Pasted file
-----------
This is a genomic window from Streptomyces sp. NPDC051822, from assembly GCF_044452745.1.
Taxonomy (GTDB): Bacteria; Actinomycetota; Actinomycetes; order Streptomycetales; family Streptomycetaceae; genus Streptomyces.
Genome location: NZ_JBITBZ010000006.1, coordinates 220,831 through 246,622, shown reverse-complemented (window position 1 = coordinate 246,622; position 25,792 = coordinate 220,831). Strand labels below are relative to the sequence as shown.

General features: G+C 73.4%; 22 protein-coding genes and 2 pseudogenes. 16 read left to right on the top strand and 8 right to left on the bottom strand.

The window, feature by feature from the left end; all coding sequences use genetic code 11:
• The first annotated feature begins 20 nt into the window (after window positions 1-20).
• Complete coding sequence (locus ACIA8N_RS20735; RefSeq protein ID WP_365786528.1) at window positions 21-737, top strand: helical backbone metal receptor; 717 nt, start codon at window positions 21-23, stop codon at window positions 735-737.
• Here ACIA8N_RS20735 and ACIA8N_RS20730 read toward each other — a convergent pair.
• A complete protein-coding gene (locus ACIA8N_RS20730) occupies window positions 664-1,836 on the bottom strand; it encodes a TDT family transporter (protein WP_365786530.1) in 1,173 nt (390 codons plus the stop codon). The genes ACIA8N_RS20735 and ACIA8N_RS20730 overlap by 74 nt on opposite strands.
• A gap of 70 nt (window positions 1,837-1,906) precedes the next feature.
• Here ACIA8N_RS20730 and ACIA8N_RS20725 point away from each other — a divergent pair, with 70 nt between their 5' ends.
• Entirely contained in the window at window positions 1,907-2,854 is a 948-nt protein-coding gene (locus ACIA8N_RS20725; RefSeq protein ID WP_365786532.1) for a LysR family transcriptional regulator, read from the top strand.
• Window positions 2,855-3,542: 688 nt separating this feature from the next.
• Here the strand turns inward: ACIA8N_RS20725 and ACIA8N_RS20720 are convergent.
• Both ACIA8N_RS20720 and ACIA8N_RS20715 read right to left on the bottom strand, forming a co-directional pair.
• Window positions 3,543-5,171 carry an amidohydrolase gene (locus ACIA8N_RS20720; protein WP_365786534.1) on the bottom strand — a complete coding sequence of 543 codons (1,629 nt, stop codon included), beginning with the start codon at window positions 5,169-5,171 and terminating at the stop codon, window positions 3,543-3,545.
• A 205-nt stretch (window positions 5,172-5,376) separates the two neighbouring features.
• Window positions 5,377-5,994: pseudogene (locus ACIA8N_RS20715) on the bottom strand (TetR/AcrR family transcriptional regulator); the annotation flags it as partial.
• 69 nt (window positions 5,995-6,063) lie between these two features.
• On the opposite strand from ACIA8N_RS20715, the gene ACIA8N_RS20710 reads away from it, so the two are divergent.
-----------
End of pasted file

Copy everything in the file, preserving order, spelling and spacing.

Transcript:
This is a genomic window from Streptomyces sp. NPDC051822, from assembly GCF_044452745.1.
Taxonomy (GTDB): Bacteria; Actinomycetota; Actinomycetes; order Streptomycetales; family Streptomycetaceae; genus Streptomyces.
Genome location: NZ_JBITBZ010000006.1, coordinates 220,831 through 246,622, shown reverse-complemented (window position 1 = coordinate 246,622; position 25,792 = coordinate 220,831). Strand labels below are relative to the sequence as shown.

General features: G+C 73.4%; 22 protein-coding genes and 2 pseudogenes. 16 read left to right on the top strand and 8 right to left on the bottom strand.

The window, feature by feature from the left end; all coding sequences use genetic code 11:
• The first annotated feature begins 20 nt into the window (after window positions 1-20).
• Complete coding sequence (locus ACIA8N_RS20735; RefSeq protein ID WP_365786528.1) at window positions 21-737, top strand: helical backbone metal receptor; 717 nt, start codon at window positions 21-23, stop codon at window positions 735-737.
• Here ACIA8N_RS20735 and ACIA8N_RS20730 read toward each other — a convergent pair.
• A complete protein-coding gene (locus ACIA8N_RS20730) occupies window positions 664-1,836 on the bottom strand; it encodes a TDT family transporter (protein WP_365786530.1) in 1,173 nt (390 codons plus the stop codon). The genes ACIA8N_RS20735 and ACIA8N_RS20730 overlap by 74 nt on opposite strands.
• A gap of 70 nt (window positions 1,837-1,906) precedes the next feature.
• Here ACIA8N_RS20730 and ACIA8N_RS20725 point away from each other — a divergent pair, with 70 nt between their 5' ends.
• Entirely contained in the window at window positions 1,907-2,854 is a 948-nt protein-coding gene (locus ACIA8N_RS20725; RefSeq protein ID WP_365786532.1) for a LysR family transcriptional regulator, read from the top strand.
• Window positions 2,855-3,542: 688 nt separating this feature from the next.
• Here the strand turns inward: ACIA8N_RS20725 and ACIA8N_RS20720 are convergent.
• Both ACIA8N_RS20720 and ACIA8N_RS20715 read right to left on the bottom strand, forming a co-directional pair.
• Window positions 3,543-5,171 carry an amidohydrolase gene (locus ACIA8N_RS20720; protein WP_365786534.1) on the bottom strand — a complete coding sequence of 543 codons (1,629 nt, stop codon included), beginning with the start codon at window positions 5,169-5,171 and terminating at the stop codon, window positions 3,543-3,545.
• A 205-nt stretch (window positions 5,172-5,376) separates the two neighbouring features.
• Window positions 5,377-5,994: pseudogene (locus ACIA8N_RS20715) on the bottom strand (TetR/AcrR family transcriptional regulator); the annotation flags it as partial.
• 69 nt (window positions 5,995-6,063) lie between these two features.
• On the opposite strand from ACIA8N_RS20715, the gene ACIA8N_RS20710 reads away from it, so the two are divergent.